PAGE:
Eeek! I said the forbidden term. For the past few years the "preferable" but less accurate term to describe that group has been "illegal immigrants." Even that modified term has been too harsh for many advocates of amnesty who prefer the completely inaccurate term, "undocumented workers." However, in order to cynically sell the public on amnesty, the Democrats are willing to temporarily swallow their pride and use "illegal immigrants" according to a Politico article written by Carrie Budoff Brown who reveals a lot more cynicism on the part of the Democrats than she probably intended:
Long pilloried for being soft on illegal immigration, top Democratic officials have concluded there’s only one way they can hope to pass a comprehensive immigration bill:
Talk more like Republicans.
They’re seizing on the work of top Democratic Party operatives who, after a legislative defeat in 2007, launched a multiyear polling project to craft an enforcement-first, law-and-order, limited-compassion pitch that now defines the party’s approach to the issue.
The 12 million people who unlawfully reside the country? Call them “illegal immigrants,” not “undocumented workers,” the pollsters say.
The revolving door of political journalism underscores the brazen liberalism of today's newsrooms -- 15 former journalists now populate the Obama administration. And though taking a job in such a far left administration demonstrates journalists' overwhelming liberal politics, ABC News's deputy political director Teddy Davis has managed to raise the bar.
Davis announced yesterday his intention to leave ABC, and said he will be "working with the SEIU team on their political campaigns and policy agenda." The Service Employees International Union, of course, is a group of liberal shock troops who recently tried--and failed--to field far left candidates in an effort to defeat centrist Democrats.
So while some journalists have gone to bat for the Executive, Davis has managed to one-up virtually all of them in accepting a gig with one of the most partisan and thuggish groups on the political scene.
Yeah. And Tiger Woods wasn't committed to chasing women . . .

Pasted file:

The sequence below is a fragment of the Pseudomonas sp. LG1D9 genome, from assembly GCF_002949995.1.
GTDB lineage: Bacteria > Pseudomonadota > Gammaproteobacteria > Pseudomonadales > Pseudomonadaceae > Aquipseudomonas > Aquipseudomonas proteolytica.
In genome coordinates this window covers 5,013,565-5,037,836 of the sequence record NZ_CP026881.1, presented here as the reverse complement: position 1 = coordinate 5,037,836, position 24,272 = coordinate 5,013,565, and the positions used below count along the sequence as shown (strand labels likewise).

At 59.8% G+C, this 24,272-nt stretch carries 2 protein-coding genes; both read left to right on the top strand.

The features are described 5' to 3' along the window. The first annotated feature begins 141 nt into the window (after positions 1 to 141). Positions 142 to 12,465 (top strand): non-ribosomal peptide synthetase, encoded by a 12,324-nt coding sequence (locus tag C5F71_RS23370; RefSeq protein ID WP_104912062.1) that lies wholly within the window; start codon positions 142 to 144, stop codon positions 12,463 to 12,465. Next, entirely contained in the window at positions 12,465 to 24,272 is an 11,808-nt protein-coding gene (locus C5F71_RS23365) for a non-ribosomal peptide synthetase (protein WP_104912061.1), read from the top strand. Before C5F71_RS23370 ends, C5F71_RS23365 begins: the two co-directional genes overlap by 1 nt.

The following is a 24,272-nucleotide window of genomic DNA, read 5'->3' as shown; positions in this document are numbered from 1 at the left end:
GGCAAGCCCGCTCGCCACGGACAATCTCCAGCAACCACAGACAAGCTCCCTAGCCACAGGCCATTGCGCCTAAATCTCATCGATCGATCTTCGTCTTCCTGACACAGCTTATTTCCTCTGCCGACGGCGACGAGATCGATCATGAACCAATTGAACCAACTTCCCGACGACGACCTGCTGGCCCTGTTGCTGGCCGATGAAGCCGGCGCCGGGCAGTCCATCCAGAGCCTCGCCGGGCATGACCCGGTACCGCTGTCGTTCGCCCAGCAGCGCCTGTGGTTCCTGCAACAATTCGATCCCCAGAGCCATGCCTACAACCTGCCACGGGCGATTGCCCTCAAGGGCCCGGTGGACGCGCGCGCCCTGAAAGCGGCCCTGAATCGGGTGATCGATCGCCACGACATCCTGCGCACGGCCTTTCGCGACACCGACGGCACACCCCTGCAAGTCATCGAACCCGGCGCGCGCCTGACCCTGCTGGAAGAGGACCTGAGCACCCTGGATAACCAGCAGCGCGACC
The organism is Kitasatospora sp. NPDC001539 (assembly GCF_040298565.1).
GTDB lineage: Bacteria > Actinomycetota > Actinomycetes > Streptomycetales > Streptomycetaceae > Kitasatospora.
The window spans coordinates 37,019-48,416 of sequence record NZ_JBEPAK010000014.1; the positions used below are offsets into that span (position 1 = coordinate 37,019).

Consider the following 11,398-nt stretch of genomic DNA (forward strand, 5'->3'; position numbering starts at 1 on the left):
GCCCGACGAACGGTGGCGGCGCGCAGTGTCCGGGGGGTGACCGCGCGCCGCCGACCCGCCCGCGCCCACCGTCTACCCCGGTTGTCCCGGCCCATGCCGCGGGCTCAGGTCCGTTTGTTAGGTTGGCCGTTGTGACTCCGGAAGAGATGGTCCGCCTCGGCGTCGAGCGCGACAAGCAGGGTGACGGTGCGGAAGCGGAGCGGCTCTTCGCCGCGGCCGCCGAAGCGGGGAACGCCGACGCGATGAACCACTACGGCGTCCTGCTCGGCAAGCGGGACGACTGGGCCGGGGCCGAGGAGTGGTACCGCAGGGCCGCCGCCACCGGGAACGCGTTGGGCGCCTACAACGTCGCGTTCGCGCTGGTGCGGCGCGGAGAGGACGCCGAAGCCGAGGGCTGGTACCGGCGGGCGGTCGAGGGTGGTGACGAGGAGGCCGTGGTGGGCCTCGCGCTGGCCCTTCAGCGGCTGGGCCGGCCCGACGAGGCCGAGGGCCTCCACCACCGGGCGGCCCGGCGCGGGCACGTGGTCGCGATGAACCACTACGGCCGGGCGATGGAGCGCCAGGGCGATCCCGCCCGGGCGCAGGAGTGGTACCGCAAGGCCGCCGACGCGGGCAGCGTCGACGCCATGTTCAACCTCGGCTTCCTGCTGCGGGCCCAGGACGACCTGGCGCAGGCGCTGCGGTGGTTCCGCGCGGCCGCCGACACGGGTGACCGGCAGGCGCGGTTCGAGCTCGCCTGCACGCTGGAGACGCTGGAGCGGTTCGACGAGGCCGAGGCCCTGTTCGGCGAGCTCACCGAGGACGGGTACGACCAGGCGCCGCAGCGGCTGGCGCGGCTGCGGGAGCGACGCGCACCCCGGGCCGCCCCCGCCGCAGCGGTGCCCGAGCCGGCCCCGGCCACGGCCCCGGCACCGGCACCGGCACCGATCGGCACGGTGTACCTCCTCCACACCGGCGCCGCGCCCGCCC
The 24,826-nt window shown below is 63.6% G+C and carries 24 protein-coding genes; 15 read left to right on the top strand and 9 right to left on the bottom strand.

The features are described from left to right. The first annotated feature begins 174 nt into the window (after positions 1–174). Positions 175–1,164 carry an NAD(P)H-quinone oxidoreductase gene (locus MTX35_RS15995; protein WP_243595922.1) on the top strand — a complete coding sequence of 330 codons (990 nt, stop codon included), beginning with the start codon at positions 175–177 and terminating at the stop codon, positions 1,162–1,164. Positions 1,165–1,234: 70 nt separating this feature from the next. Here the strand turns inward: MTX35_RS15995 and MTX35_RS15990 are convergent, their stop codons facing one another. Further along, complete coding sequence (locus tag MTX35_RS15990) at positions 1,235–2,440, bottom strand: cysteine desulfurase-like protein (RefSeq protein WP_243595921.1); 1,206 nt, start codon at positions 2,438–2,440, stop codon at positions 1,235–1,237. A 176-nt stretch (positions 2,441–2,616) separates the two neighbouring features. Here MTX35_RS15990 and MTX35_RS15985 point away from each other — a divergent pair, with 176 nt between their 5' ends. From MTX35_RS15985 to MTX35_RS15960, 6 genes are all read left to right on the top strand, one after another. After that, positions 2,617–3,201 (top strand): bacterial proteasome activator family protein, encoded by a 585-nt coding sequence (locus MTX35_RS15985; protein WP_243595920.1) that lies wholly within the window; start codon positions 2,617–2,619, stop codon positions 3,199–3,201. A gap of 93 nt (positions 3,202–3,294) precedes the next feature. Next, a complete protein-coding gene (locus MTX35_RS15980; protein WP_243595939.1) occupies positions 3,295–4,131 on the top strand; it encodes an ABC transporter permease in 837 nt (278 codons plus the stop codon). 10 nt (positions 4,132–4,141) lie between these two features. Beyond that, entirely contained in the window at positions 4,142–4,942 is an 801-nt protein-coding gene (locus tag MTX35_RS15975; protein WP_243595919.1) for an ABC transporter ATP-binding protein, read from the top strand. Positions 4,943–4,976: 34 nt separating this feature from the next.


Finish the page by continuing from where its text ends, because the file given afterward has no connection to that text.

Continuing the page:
Chris Matthews got off one of the all-time whoppers on this evening's Hardball. Seeking to explain why the Clintons have managed to stay together while the Gores haven't, Matthews claimed that Bill and Hillary are "committed to the core not to making money but to public life itself." H/t NB reader Ray R.
Is Chris simply clueless, or was he intentionally propagating a misperception of the lucre-hound Clintons, who as of more than two years ago had already raked in more than . . $100 million? Can't believe the number? Don't believe me. Believe . . . NPR.
Enraged voters, too dumb to appreciate the purveyors of pork . . .
That was Mike Allen's take on Morning Joe today. Politico's chief political correspondent labelled "absurd" the decision of Utah and Nevada voters not to re-elect Bob Bennett [done deal] and Harry Reid [likely goner]. And why is it such a bad mistake? Because Bennett and Reid are proven pork providers for their states.
Allen offered his analysis in response to Mike Barnicle's suggestion that in the current political climate, bringing home the bacon might actually backfire on politicians.
In the latest example of a pattern of opacity, the White House has cut off the press's access to Supreme Court nominee Elena Kagan. Kagan has extensive ties to journalists, which only serves as a testament to this administration's determination to control the message on its major initiatives, including Kagan's nomination.
"Tell her we're deeply frustrated," one reporter told White House press secretary Robert Gibbs of the administration's refusal to grant Kagan a traditional interview with the press. Kagan did do a short interview with a White House staff member released only online, in what CBS White House correspondent Peter Maer called "Kagan 'in her own words' without anyone else's words."
Washington Examiner White House correspondent Julie Mason was harsher in her criticism. The White House interview "doesn't count toward the administration's 'accountability' totals," she wrote on the paper's Beltway Confidential blog. "It's just another campaign commercial, masquerading as openness."
On Wednesday, Newsweek's Andrew Romano celebrated news out of Indiana that "establishment" Republican Dan Coats fended off two conservative opponents in the Senate primary.